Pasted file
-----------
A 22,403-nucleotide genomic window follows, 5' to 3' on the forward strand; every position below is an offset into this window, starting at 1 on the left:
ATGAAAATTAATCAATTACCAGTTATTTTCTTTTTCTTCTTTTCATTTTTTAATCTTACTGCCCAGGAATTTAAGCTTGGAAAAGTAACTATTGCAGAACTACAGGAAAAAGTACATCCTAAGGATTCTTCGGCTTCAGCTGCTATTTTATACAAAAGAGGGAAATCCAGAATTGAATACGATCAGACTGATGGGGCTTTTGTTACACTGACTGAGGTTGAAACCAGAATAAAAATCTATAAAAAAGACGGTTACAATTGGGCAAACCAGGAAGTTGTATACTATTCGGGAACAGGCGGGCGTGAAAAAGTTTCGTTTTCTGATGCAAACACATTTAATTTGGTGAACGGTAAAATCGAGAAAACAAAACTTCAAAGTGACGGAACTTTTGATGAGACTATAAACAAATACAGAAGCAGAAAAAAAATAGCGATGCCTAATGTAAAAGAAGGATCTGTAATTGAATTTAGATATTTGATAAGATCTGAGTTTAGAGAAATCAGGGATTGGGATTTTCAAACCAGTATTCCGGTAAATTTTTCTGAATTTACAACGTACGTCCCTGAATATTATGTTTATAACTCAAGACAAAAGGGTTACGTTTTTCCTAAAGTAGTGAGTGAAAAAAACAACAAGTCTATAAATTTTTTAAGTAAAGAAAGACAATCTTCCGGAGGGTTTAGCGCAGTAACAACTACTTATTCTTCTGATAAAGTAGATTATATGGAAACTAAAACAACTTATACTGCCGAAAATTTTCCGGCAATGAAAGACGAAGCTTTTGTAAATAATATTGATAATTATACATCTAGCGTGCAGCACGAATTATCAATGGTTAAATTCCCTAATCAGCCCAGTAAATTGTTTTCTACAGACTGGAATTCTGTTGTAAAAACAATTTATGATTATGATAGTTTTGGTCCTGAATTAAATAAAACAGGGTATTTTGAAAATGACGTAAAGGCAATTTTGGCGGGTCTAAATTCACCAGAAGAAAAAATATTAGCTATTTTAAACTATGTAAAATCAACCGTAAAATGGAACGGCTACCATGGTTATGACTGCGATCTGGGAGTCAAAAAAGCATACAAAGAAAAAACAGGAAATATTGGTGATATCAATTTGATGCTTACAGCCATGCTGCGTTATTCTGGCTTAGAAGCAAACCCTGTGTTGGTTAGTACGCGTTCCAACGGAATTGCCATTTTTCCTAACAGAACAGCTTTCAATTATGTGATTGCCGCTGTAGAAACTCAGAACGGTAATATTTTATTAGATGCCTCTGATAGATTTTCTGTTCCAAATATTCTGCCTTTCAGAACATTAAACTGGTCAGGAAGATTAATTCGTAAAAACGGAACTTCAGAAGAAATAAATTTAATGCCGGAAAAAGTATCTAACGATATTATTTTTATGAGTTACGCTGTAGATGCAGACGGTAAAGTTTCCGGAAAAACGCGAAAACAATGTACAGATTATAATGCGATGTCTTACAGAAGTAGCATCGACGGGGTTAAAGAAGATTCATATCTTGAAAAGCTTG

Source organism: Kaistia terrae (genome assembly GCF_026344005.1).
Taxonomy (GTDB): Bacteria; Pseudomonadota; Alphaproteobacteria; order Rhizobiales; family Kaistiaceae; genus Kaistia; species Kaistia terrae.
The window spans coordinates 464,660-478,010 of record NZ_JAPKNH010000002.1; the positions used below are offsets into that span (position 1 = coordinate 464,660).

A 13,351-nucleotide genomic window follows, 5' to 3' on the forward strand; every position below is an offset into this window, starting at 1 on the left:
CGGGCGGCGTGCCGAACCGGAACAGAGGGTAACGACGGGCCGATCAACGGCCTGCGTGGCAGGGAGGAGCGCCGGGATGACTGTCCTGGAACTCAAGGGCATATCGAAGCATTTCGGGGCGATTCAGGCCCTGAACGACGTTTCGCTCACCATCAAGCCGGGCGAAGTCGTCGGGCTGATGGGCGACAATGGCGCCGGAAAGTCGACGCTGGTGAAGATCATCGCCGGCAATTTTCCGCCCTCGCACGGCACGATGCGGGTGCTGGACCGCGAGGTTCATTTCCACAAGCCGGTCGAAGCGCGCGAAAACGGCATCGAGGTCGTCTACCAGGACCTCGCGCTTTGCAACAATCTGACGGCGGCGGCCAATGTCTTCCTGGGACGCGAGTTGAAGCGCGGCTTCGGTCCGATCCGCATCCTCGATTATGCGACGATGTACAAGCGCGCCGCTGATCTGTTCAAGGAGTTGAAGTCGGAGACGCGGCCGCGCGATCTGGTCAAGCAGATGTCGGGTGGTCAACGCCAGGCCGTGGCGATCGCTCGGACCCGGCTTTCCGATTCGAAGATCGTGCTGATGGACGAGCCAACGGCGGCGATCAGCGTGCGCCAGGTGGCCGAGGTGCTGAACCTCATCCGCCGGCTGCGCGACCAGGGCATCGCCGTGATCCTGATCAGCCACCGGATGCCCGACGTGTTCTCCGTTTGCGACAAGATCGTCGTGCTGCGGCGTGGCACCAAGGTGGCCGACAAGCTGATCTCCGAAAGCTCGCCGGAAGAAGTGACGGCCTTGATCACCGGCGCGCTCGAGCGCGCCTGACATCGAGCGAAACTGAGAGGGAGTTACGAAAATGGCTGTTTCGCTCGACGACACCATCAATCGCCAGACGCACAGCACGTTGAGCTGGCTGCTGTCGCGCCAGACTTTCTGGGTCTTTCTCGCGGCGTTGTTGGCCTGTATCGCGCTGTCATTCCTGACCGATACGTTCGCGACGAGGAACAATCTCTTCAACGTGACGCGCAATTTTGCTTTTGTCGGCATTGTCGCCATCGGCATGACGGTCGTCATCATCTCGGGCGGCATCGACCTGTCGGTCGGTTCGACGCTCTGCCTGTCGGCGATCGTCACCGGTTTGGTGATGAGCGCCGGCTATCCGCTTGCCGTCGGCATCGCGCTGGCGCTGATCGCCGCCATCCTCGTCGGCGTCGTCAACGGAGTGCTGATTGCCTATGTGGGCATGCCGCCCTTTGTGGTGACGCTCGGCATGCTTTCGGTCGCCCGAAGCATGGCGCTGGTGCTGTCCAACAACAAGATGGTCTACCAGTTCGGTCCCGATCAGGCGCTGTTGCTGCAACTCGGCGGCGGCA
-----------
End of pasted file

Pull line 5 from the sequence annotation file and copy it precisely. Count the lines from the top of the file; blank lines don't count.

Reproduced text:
The window spans coordinates 464,660-478,010 of record NZ_JAPKNH010000002.1; the positions used below are offsets into that span (position 1 = coordinate 464,660).